National Gallery of Art - THE COLLECTION
image of The Ascension Johann Koerbecke (artist)
German, c. 1420 - 1491
The Ascension, 1456/1457
tempera on panel
overall: 92.7 x 64.8 cm (36 1/2 x 25 1/2 in.) framed: 117.1 x 85.1 cm (46 1/8 x 33 1/2 in.)
Samuel H. Kress Collection
1959.9.5
On View
From the Tour: 15th and Early 16th-Century Germany
Object 4 of 8

Provenance

Part of the high altar in the abbey church of the Cistercian Cloister at Marienfeld, near Münster, completed in 1456/1457, installed 6 February 1457, until 1803.[1] Charles Léon Cardon, Brussels, by 1912.[2] Rudolph Chillingworth, Lucerne, Brussels, and Nuremberg; (sale, Galeries Fischer and Frederik Muller & Cie., Lucerne, 5 September 1922, no. 47); acquired by Jacob Walter Zwicky [d. 1956], Freiburg and Arlesheim-Basel;[3] acquired 1955 by (M. Knoedler & Co., New York; jointly owned with Pinakos, Inc. [Rudolph Heinemann]);[6] purchased 1957 by the Samuel H. Kress Foundation, New York; gift 1959 by exchange to NGA.

[1] Alb. Wormstall, "Zur Geschichte der Liesborner und Marienfelder Altargemälde," Zeitschrift für vaterländische Geschichte und Alterthumskunde 55 (1897), 90-92, Rincklake's "Gutachten" is cited, 99-102. See also Johannes Sommer, Johann Koerbecke. Der Meister des Marienfelder Altares von 1457 (Münster 1937), 11-12, 17-18. Jochen Luckhardt, Der Hochaltar der Zisterzienserklosterkirche Marienfled. (Bildhefte des Westfälischen Landesmuseums für Kunst und Kulturgeschichte, Nr. 25) (Münster 1987), 24, 34, notes the tradition of reliquary altars in the Cistercian order and reproduces two examples from the fourteenth century.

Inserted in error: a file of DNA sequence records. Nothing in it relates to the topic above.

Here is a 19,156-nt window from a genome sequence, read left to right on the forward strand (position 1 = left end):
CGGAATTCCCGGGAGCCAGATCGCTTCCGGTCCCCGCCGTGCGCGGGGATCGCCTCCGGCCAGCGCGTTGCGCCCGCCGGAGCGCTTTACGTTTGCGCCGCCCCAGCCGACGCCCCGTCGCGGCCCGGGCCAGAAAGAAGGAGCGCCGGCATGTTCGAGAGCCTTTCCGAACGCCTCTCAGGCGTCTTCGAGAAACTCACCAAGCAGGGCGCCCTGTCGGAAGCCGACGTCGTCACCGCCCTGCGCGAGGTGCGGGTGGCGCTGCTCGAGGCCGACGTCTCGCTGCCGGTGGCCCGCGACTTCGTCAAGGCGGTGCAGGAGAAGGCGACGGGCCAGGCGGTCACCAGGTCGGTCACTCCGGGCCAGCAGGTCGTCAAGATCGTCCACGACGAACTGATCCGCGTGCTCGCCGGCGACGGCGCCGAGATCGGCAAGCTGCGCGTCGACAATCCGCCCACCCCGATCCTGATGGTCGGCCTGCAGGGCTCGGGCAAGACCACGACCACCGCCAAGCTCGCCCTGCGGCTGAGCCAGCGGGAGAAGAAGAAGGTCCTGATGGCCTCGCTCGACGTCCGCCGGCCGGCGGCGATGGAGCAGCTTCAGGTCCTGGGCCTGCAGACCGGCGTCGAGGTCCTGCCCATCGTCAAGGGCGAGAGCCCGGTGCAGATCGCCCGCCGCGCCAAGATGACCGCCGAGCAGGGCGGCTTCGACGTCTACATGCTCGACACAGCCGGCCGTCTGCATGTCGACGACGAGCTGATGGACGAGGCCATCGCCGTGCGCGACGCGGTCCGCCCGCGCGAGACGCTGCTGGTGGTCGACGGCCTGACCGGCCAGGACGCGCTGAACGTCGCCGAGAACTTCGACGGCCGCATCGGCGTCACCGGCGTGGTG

[2] Exhibited with the Cardon collection in Brussels, 1912: Exposition de la Miniature [exh. cat., Palais Goffinet] (Brussels, 1912), no. 2051, as "Anonyme (Ecole de Souabe, XV siècle)".

[3] Per letter from Zicky's son, dated 20 May 1989 (NGA curatorial files). The painting was exhibited at Julius Böhler, Munich, in 1934. Böhler no. 37-34, per index to card file, Böhler Gallery Records, Getty Research Institute. No card appears to exist. Böhler likely had the picture on consignment and returned it to Zwicky.

[4] Acquisition from Zwicky confirmed by letter from Nancy Little dated 2 March 1988; joint ownership confirmed by Melissa De Medeiros letter of 7 March 1989, both to John Hand, in the NGA curatorial files.

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